And when you look at working professionals, they are not bad. They are just in the beginning stage of building up their score. The fact that they’re 600, doesn’t mean that they are bad. 600 can mean that they just started. So for me, that’s why it’s really exciting to use the bank account balance it gives a chance to those customers who are still deemed as bad.
So I’m educating investors that, oh, there is some gap between the traditional underwriting system and the traditional credit bureau system, but the reality is that there are so many fresh, underserved people without credit score. And we are using new technology to identify good people out of those groups.
You all discussed a new offering at Money 20/20 geared towards international students. What does that look like?
Our latest product intention is that we are willing to extend credit to international students without a social security number. There are so many international students at different universities, whether it’s undergrad or grad school, that come to America and have to use debit cards for everything like I did.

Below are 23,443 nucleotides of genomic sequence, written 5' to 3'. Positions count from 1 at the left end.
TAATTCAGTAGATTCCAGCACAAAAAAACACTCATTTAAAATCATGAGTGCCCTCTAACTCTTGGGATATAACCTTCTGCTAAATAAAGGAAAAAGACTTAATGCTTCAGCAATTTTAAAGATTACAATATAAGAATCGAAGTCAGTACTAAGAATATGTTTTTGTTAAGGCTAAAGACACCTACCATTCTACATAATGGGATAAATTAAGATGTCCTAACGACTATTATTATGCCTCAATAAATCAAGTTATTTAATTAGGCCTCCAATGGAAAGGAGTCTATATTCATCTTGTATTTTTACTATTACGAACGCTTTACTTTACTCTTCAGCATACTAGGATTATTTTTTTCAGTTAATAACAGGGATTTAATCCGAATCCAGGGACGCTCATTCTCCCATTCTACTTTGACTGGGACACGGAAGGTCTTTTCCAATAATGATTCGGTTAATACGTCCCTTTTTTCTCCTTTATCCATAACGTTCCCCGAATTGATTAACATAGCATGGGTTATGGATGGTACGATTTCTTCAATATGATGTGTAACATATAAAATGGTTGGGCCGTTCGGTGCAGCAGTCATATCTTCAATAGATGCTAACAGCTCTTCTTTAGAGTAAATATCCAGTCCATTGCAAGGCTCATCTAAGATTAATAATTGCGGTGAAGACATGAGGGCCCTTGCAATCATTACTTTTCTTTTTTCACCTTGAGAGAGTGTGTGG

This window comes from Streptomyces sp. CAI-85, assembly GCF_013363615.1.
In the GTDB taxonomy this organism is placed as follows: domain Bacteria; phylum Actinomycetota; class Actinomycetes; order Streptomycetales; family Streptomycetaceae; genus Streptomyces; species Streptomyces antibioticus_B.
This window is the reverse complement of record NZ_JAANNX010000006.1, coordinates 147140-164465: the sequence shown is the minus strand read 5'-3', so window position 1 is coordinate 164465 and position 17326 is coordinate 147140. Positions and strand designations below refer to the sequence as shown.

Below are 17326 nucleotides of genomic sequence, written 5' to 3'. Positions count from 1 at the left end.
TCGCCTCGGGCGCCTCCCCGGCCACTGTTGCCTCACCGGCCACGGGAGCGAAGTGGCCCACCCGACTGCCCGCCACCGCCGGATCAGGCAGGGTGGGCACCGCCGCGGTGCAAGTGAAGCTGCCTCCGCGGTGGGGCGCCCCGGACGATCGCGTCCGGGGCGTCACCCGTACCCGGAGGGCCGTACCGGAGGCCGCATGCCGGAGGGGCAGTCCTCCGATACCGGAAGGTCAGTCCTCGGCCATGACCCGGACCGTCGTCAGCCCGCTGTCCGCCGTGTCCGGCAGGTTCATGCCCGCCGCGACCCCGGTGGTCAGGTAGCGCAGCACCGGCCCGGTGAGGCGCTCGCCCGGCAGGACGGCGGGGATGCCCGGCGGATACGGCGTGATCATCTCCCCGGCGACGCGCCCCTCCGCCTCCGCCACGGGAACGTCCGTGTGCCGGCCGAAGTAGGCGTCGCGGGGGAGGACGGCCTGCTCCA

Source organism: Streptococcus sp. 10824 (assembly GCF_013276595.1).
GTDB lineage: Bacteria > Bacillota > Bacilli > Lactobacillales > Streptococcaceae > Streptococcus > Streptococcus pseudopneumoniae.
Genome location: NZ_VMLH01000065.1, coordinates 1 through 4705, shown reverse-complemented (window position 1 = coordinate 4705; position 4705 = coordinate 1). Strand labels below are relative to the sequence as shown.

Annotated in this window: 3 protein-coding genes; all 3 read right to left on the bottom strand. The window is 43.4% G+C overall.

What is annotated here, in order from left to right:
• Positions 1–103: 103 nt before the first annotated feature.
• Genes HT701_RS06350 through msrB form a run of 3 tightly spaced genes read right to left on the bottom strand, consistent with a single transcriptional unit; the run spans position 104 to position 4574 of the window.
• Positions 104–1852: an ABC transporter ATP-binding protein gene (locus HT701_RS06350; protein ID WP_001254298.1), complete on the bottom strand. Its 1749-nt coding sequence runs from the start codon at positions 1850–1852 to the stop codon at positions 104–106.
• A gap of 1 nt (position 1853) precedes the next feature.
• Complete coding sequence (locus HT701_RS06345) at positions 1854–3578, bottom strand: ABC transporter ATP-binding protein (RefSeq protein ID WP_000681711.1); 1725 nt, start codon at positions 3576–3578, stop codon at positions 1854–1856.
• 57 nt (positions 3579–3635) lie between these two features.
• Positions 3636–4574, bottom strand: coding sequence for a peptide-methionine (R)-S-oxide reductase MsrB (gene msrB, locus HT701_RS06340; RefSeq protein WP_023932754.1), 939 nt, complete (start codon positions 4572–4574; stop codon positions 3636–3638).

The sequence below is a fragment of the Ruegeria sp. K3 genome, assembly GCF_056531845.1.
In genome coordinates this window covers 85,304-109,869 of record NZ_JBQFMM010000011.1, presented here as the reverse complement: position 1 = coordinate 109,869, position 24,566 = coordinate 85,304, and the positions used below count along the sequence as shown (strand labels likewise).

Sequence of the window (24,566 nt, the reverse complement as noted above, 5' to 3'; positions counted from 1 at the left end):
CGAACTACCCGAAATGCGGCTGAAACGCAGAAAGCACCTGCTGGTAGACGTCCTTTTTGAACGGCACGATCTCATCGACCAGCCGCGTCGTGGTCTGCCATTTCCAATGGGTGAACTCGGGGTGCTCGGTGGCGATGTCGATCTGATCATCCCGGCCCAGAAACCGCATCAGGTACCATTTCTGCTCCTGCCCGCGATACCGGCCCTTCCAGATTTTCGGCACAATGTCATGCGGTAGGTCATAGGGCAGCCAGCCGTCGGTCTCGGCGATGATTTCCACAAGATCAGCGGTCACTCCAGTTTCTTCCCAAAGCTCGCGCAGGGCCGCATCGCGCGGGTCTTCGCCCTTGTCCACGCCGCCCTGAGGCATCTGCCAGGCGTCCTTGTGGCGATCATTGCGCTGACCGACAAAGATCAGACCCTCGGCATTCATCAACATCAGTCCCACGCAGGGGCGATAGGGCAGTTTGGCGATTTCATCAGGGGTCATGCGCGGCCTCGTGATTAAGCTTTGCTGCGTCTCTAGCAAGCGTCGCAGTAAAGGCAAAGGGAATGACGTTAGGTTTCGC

We are thrilled to bring this new product feature to the millions of people who lack financial history in the U.S. For many immigrants and young students, accessing credit is essential, but there can be hurdles to obtaining a credit card even if an individual is well qualified. As a South Korean immigrant, I experienced the difficulties firsthand, and now, by tying our verification process to an .edu address, we are making it easier for students to enter the financial system.
So now we are letting them apply to Tomo even though they don’t have a social security number yet, it’s okay, as long as they can provide us their date of birth, name, address and school email. What I have observed so far with this offering is that with international students, the first thing they do when they come to the U.S. is open their bank account. Because our card works like a debit and credit hybrid, we are able to get them started. So if they choose to stay in the US after their schooling ends, they can stay and then get the perfect score that they want.